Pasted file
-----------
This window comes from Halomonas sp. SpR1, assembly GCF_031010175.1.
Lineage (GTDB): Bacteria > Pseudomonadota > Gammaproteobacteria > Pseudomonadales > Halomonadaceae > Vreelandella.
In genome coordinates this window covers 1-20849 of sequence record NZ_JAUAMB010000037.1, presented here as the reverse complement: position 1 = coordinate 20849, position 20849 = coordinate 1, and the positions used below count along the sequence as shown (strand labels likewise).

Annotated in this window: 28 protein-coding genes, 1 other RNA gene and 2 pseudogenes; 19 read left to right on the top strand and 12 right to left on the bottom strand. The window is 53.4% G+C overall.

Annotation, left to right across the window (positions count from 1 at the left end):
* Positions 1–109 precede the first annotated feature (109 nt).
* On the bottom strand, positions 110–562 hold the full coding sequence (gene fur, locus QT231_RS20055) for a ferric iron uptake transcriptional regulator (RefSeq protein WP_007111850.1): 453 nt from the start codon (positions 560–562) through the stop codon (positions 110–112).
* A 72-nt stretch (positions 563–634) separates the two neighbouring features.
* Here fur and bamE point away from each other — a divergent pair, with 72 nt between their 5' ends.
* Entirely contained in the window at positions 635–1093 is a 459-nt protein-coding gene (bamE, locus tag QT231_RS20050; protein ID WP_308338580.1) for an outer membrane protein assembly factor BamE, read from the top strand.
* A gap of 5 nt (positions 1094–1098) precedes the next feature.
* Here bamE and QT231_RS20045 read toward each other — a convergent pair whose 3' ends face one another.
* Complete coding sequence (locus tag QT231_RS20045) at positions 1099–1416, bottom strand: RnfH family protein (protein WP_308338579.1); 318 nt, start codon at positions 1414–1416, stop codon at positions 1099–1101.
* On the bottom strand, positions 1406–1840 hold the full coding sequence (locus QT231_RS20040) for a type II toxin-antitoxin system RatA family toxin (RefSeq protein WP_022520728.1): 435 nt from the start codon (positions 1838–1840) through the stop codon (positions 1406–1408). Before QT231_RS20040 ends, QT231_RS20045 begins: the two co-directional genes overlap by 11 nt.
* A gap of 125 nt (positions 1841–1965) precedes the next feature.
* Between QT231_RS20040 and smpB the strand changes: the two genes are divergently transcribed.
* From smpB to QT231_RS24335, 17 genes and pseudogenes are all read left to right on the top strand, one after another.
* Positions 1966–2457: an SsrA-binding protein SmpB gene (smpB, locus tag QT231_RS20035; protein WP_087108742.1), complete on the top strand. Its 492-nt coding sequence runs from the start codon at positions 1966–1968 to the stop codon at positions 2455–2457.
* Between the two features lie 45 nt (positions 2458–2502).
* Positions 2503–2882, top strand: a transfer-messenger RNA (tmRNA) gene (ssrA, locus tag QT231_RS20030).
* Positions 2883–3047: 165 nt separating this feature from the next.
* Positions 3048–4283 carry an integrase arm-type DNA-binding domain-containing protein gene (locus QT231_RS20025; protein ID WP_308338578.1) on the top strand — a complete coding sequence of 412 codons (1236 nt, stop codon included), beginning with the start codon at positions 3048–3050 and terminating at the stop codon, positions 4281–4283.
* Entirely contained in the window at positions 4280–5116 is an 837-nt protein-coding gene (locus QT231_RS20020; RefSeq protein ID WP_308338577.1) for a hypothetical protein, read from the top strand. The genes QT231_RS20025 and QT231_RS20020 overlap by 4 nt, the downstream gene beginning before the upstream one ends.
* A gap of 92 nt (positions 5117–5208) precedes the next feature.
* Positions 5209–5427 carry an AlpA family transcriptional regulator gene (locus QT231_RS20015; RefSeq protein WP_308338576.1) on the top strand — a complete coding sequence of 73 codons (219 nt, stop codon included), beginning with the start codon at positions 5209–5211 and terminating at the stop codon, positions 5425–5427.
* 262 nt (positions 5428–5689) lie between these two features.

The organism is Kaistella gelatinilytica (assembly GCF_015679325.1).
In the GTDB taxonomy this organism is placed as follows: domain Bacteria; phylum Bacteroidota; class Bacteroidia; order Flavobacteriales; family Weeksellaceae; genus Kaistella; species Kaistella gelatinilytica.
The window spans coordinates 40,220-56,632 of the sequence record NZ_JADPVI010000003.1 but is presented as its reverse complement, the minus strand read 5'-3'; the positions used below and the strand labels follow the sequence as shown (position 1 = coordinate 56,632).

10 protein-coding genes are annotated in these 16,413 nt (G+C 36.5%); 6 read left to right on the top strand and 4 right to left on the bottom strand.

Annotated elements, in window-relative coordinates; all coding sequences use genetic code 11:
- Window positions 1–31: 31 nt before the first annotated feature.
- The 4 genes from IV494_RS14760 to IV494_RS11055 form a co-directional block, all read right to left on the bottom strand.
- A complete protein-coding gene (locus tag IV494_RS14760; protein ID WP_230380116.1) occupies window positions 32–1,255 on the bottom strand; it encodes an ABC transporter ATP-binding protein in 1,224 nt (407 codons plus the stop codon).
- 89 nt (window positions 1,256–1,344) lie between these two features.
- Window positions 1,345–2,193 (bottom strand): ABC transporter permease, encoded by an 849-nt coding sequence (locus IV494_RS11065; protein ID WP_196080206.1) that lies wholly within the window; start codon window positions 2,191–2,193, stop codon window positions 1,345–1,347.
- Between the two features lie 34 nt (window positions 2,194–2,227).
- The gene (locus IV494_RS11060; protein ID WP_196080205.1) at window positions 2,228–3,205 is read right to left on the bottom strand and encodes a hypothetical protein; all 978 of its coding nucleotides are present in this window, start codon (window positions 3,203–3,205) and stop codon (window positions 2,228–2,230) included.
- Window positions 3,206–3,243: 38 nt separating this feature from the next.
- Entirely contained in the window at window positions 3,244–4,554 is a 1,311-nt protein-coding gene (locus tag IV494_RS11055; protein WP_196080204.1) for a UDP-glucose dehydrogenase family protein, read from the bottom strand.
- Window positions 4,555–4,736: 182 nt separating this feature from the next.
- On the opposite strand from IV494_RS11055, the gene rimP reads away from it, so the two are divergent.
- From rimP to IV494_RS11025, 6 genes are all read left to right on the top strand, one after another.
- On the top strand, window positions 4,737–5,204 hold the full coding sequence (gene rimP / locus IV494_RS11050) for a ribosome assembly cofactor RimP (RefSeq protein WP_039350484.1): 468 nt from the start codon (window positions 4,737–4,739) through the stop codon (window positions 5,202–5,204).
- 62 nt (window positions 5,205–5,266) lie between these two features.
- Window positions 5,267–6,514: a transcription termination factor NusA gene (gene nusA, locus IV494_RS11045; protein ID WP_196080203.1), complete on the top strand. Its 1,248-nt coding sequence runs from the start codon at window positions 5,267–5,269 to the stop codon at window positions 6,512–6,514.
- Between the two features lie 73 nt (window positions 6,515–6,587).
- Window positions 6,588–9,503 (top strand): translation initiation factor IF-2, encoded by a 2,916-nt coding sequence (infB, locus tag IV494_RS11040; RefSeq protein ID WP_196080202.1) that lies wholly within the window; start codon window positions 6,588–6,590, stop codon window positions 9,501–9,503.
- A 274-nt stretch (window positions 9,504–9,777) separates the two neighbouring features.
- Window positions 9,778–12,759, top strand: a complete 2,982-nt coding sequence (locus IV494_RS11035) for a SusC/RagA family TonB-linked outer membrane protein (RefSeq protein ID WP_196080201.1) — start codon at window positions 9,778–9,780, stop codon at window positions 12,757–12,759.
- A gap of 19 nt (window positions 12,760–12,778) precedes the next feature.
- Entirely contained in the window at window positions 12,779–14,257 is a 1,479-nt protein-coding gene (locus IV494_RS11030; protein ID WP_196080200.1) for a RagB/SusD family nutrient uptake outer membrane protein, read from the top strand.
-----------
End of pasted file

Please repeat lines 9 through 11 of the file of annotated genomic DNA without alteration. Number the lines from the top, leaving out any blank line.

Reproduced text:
* Here fur and bamE point away from each other — a divergent pair, with 72 nt between their 5' ends.
* Entirely contained in the window at positions 635–1093 is a 459-nt protein-coding gene (bamE, locus tag QT231_RS20050; protein ID WP_308338580.1) for an outer membrane protein assembly factor BamE, read from the top strand.
* A gap of 5 nt (positions 1094–1098) precedes the next feature.